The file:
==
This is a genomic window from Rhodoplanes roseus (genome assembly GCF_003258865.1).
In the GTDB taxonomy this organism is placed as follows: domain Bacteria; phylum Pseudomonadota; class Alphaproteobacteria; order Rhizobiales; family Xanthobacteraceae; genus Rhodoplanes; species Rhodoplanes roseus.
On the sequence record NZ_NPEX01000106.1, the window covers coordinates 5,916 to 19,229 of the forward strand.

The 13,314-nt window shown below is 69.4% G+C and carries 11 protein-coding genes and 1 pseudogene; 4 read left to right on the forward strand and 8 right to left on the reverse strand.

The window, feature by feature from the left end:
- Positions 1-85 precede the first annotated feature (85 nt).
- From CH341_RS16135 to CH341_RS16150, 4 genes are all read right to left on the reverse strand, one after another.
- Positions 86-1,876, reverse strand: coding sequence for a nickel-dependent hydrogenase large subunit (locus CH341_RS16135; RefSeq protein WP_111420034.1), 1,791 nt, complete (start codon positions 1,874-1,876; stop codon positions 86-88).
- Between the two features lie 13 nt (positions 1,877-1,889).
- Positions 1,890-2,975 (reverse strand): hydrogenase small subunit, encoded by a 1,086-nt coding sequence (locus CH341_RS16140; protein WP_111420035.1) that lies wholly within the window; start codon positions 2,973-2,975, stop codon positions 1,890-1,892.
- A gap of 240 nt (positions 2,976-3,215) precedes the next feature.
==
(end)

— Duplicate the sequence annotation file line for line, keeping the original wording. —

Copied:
This is a genomic window from Rhodoplanes roseus (genome assembly GCF_003258865.1).
In the GTDB taxonomy this organism is placed as follows: domain Bacteria; phylum Pseudomonadota; class Alphaproteobacteria; order Rhizobiales; family Xanthobacteraceae; genus Rhodoplanes; species Rhodoplanes roseus.
On the sequence record NZ_NPEX01000106.1, the window covers coordinates 5,916 to 19,229 of the forward strand.

The 13,314-nt window shown below is 69.4% G+C and carries 11 protein-coding genes and 1 pseudogene; 4 read left to right on the forward strand and 8 right to left on the reverse strand.

The window, feature by feature from the left end:
- Positions 1-85 precede the first annotated feature (85 nt).
- From CH341_RS16135 to CH341_RS16150, 4 genes are all read right to left on the reverse strand, one after another.
- Positions 86-1,876, reverse strand: coding sequence for a nickel-dependent hydrogenase large subunit (locus CH341_RS16135; RefSeq protein WP_111420034.1), 1,791 nt, complete (start codon positions 1,874-1,876; stop codon positions 86-88).
- Between the two features lie 13 nt (positions 1,877-1,889).
- Positions 1,890-2,975 (reverse strand): hydrogenase small subunit, encoded by a 1,086-nt coding sequence (locus CH341_RS16140; protein WP_111420035.1) that lies wholly within the window; start codon positions 2,973-2,975, stop codon positions 1,890-1,892.
- A gap of 240 nt (positions 2,976-3,215) precedes the next feature.